The Dartmoor National Park is the largest, wildest and most beautiful area of open countryside in southern England. With its ancient moorland, granite tors, wild ponies, cream teas, chocolate box villages and even Sherlock Holmes. There is no doubt that Devon is quintessential England. If you’ve never sampled the magic, we recommend an immediate jaunt to Devonshire.
Bovey Castle is located within the Dartmoor National Park and the magnificent house was built in 1906 for Lord Hambledon. “The Great Western Railway Company bought it and turned it into an hotel,” wrote Bernard Darwin in an article for Country Life which was later reprinted in his 1934 book, Playing the Like, “and then, with Mr Abercromby to show them how, made this most charming of golf courses at its garden gate. I had never before seen the hem of Dartmoor’s garment of red and brown bracken. My knowledge of it was confined to that immortal work, ‘The Hound of the Baskervilles.’ So when I first saw it, after a steady climb out of Exeter through narrow, winding Devonshire lanes, a delicious shiver ran down my spine, and I felt like Sir Henry Baskerville coming for the first time to the home of his ancestors.”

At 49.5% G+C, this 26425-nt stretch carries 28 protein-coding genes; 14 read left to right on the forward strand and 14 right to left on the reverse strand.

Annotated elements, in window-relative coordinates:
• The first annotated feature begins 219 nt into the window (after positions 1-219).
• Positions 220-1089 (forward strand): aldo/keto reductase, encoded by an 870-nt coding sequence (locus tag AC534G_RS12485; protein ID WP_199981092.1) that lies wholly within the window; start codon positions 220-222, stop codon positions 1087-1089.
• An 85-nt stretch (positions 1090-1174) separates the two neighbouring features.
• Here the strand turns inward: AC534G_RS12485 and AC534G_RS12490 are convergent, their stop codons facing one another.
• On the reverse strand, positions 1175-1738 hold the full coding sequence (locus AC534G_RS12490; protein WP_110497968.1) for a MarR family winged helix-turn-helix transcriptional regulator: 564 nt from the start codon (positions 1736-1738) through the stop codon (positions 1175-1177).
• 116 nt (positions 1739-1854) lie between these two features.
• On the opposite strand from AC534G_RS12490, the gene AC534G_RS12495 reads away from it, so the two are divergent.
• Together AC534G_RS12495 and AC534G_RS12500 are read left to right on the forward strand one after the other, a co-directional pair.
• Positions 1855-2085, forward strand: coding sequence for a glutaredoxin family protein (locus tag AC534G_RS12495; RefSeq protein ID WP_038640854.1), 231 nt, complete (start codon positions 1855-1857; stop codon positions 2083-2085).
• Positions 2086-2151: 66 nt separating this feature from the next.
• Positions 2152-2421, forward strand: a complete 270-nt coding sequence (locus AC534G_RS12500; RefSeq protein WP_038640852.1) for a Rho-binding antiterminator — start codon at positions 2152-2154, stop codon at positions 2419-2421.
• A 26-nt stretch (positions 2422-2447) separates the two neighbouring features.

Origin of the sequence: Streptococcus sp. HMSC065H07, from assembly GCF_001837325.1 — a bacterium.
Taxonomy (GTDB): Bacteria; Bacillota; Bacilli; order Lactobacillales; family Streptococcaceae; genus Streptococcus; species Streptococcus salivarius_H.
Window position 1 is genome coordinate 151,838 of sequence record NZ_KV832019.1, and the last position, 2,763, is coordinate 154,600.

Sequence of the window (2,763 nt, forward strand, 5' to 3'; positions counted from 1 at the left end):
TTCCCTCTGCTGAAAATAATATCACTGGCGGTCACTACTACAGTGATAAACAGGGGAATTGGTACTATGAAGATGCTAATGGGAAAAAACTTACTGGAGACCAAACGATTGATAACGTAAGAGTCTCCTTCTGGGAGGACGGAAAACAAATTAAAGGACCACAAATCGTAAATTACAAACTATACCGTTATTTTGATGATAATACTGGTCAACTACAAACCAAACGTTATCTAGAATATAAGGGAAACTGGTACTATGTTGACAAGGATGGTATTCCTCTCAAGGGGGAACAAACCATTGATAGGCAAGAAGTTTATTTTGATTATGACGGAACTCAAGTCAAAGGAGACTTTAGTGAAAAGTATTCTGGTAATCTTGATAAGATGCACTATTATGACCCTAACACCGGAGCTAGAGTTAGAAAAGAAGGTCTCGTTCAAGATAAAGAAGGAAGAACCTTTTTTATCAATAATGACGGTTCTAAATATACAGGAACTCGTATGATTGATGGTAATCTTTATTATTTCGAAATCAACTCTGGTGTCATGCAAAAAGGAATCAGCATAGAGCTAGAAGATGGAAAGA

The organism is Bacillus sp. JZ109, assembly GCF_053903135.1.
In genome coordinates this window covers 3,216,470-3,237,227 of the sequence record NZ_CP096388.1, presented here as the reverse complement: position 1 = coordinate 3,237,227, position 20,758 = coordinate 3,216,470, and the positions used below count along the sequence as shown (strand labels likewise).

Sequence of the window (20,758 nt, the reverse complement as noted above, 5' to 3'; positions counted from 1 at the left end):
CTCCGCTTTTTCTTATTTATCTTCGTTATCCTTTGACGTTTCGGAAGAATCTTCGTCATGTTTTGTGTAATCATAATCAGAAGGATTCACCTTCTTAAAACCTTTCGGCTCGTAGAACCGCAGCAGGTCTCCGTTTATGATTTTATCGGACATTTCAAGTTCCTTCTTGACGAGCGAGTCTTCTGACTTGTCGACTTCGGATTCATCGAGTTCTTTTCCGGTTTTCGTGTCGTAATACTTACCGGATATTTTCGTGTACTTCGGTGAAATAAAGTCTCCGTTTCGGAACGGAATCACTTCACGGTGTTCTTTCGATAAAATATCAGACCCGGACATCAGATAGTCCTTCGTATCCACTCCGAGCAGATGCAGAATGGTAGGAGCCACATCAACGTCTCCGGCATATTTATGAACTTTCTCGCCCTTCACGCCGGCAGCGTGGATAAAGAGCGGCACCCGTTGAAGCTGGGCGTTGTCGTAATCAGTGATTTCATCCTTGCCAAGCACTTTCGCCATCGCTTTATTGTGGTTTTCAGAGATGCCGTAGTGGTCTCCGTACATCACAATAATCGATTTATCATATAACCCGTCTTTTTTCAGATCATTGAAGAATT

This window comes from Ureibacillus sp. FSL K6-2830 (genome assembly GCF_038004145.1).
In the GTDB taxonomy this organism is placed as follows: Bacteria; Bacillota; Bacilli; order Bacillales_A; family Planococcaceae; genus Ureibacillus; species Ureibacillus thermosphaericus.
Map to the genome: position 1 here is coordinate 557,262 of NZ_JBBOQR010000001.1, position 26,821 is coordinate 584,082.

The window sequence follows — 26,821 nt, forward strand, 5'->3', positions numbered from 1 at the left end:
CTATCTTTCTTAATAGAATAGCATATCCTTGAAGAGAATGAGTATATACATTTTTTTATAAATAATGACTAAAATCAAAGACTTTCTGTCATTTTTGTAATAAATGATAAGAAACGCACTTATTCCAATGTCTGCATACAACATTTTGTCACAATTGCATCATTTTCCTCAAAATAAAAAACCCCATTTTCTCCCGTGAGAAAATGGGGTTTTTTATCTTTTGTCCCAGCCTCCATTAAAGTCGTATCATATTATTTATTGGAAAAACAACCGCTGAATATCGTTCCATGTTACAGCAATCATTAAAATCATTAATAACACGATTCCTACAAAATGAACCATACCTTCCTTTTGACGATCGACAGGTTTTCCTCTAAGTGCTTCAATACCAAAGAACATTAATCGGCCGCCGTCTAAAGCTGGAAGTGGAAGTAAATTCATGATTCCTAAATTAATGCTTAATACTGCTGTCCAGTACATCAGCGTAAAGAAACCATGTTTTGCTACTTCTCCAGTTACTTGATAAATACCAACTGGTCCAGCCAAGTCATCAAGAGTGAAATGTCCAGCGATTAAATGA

John F. ‘Aber’ Abercromby, the master English architect who fashioned the brilliant Worplesdon and Addington laid out the course at the Manor House Hotel and it opened for play in the Roaring Twenties. The hotel enjoyed prosperity for many decades however, slowly but surely it fell into disrepair. The course was also in need of a serious tonic, with inadequate drainage and irrigation and putting surfaces that had been reduced to a fraction of their former selves. Know anyone with a couple of million pounds to spend?
Step in millionaire Peter de Savary or “PDS” to his friends. The British entrepreneur, founder and former owner of the Carnegie Club at Skibo Castle, was in the market for buying another castle, but this time in the land of his birth. With vision and drive from PDS and a little help from Donald Steel and Tom Mackenzie, the new Bovey Castle course was re-born and the revamped beauty opened for play in the summer of 2004.
From the exhibition tips, the newly fashioned Bovey Castle course can stretch out to an impressive 6,600 yards and the course record of 65, which was held by local Bovey Castle pro Stuart Wells, was beaten by Christopher Hanson during the 2006 PGA Euro-Pro Tournament which was hosted here at Bovey Castle. Hanson recorded an impressive 2nd round 64 which helped him on his way to tournament victory.
We could mention all of the many modifications to the course layout, but one of the most significant and impressive changes must be the excavation of a section of a huge hill, which once belonged to the 18th fairway. The hole is now much improved. The drive landing area on this par four has been softened and the blindness of the approach shot (if your drive is long enough) has been removed, bringing the stunning Abercromby green site into view.
“In short,” wrote Darwin, “this is the ideal course to have at the end of the garden. There never was one better suited to a cheerful foursome, for there is plenty of scope for strategy in deciding who is to drive against who, and at which of the river holes.”